14.2.3 Sexual Assault, Non-forcible: Unlawful, nonforcible sexual intercourse.

  • 14.2.3.1 Incest: Nonforcible sexual intercourse between persons who are related to each other within the degrees wherein marriage is prohibited by law. 
  • 14.2.3.1 Statutory Rape: Nonforcible sexual intercourse with a person who is under the statutory age of consent.

14.2.4 Dating Violence: Violence committed by a person (a) who is or has been in a social relationship of a romantic or intimate nature with the victim; and (b) where the existence of such a relationship shall be determined based on a consideration of the following factors: (i) The length of the relationship. (ii) The type of relationship. (iii) The frequency of interaction between the persons involved in the relationship.

14.2.5 Domestic Violence: Includes felony or misdemeanor crimes of violence committed by a current or former spouse or intimate partner of the victim, by a person with whom the victim shares a child in common, by a person who is cohabitating with or has cohabitated with the victim as a spouse or intimate partner, by a person similarly situated to a spouse of the victim under the domestic or family violence laws of the jurisdiction receiving grant monies, or by any other person against an adult or youth victim who is protected from that person’s acts under the domestic or family violence laws of the jurisdiction.

14.2.6 Stalking: Engaging in a course of conduct directed at a specific person that would cause a reasonable person to (a) fear for his or her safety or the safety of others; or (b) suffer substantial emotional distress.

The following are definitions of related terms:

14.2.7 Consent: Clear, informed, unambiguous, mutual and voluntary agreement that must be given by participants in order to engage in sexual activity. Consent must be actively, not passively, given and may be revoked at any time. Neither a prior relationship nor silence is a sufficient indication of consent. A person who is asleep, drugged, intoxicated, or unconscious may not give consent. A minor or a person whose capacity or ability to provide informed consent is impaired may not give consent. Being under the influence of alcohol or drugs does not diminish one’s responsibility to obtain consent. The mere fact of a current or previous consensual dating or sexual relationship between the two parties does not itself imply consent or preclude a finding of sexual harassment.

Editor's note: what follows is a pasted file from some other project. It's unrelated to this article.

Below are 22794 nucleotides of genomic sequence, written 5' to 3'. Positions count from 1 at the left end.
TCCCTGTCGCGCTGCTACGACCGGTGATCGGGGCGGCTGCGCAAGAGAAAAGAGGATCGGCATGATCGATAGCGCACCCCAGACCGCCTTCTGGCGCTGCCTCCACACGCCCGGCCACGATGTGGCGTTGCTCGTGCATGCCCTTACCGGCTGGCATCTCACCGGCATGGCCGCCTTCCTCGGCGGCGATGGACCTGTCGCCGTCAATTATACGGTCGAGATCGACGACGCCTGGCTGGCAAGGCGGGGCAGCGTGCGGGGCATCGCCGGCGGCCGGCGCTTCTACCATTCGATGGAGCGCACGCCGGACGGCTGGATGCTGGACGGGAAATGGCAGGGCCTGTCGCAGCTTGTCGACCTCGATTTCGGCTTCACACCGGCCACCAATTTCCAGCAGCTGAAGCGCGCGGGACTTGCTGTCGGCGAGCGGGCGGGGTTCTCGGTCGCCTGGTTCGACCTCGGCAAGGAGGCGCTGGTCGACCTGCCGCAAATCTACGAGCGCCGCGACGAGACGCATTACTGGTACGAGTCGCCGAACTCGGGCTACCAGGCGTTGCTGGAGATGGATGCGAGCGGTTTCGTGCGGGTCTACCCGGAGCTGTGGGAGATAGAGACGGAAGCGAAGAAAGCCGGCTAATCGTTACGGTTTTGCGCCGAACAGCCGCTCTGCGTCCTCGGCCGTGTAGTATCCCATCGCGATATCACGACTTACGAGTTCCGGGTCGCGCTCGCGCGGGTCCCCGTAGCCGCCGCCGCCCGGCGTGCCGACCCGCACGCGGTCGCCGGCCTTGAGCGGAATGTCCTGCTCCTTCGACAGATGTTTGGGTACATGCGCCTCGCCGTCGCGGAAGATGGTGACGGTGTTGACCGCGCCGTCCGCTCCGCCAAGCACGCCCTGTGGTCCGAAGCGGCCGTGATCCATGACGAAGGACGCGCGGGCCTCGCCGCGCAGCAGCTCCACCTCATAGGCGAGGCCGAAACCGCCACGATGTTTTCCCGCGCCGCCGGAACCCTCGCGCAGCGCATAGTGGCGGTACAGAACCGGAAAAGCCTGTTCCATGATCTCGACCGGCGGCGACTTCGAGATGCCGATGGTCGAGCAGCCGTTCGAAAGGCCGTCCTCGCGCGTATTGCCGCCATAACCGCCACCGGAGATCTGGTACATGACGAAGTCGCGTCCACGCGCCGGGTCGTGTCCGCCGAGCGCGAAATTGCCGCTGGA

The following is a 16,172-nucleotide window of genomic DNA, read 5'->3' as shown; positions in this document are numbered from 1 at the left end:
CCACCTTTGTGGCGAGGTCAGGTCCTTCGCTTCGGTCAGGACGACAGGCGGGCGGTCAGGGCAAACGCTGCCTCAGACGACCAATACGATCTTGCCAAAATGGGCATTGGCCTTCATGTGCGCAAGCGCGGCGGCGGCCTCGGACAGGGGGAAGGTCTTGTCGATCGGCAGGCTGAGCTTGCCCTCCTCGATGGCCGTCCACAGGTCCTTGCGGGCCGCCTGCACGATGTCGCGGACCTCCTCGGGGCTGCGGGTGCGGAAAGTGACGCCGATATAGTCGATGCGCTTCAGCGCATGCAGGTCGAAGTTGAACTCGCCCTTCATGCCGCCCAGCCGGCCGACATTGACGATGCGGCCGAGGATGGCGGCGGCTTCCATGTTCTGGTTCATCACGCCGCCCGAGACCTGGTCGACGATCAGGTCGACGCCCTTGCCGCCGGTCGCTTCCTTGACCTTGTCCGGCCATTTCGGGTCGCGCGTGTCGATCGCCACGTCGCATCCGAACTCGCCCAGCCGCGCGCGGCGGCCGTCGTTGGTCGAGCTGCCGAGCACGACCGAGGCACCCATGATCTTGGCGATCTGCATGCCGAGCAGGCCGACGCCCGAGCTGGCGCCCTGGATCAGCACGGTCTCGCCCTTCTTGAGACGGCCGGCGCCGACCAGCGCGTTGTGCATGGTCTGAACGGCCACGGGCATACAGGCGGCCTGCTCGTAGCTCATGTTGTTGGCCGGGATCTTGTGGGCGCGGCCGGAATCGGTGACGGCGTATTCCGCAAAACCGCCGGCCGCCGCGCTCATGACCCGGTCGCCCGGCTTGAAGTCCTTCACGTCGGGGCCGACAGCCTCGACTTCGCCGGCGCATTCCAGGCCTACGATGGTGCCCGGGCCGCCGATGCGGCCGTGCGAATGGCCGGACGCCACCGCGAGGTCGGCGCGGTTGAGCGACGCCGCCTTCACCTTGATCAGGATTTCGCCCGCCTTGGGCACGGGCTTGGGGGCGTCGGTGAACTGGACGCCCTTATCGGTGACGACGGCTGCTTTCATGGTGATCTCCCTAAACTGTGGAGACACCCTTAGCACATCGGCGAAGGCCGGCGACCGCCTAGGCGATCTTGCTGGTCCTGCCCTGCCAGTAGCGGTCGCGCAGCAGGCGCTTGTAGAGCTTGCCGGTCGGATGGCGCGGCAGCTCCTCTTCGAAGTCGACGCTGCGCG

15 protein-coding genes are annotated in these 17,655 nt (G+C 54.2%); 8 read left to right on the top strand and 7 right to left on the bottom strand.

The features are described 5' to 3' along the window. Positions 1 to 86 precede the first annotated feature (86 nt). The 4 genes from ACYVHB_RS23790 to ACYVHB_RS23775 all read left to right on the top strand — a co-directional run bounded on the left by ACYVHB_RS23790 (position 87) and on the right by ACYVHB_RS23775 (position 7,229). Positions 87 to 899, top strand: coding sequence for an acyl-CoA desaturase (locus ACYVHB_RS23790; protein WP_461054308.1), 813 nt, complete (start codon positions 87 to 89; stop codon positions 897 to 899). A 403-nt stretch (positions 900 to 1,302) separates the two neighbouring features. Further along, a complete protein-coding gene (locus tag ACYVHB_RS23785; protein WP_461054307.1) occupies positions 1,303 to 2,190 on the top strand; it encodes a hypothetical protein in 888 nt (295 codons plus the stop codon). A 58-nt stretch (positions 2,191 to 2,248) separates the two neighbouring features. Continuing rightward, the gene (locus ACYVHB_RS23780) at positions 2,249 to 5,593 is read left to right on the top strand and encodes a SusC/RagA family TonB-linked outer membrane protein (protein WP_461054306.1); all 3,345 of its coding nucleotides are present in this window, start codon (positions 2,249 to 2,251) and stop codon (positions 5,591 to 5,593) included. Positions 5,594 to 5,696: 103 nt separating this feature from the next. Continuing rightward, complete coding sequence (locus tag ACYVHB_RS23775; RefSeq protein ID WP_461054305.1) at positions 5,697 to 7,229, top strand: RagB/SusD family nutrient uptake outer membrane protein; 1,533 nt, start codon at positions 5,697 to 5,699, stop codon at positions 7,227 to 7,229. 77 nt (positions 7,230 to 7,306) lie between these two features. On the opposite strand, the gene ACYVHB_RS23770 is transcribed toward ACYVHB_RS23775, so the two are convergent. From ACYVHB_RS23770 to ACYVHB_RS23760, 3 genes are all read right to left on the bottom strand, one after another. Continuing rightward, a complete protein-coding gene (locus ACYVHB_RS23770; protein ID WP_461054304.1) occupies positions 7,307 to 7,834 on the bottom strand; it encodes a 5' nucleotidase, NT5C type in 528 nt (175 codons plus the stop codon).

In determining a violation of policy and determining whether consent was given, the following will also be considered: (a) “Force” is the use or threat of physical violence to overcome an individual’s freedom of will to choose whether or not to participate in sexual activity or provide consent. Consent obtained by force is not valid. (b) “Intimidation” is the use of implied threats to overcome an individual’s freedom of will to choose whether or not to participate in sexual activity or provide consent. Consent obtained by intimidation is not valid. (c) “Coercion” is the improper use of pressure to compel another individual to initiate or continue sexual activity against that individual’s will. Consent obtained through coercion is not valid. Coercion can include a wide range of behaviors, including intimidation, manipulation, threats, and blackmail. A person’s words or conduct are sufficient to constitute coercion if they wrongfully impair another individual’s freedom of will and ability to choose whether or not to engage in sexual activity. Examples of coercion include, but are not limited to, threatening to “out” someone based on sexual orientation, gender identity, or gender expression and threatening to harm oneself if the other party does not engage in the sexual activity. When someone indicates, verbally or physically, that they do not want to engage in a particular sexual activity, that they want to stop a particular activity, or that they do not want to go past a certain point of sexual interaction, continued activity or pressure to continue beyond that point can be coercive. The University will evaluate the following in determining whether coercion was used: (a) the frequency of the application of pressure, (b) the intensity of the pressure, (c) the degree of isolation of the person being pressured, and (d) the duration of the pressure.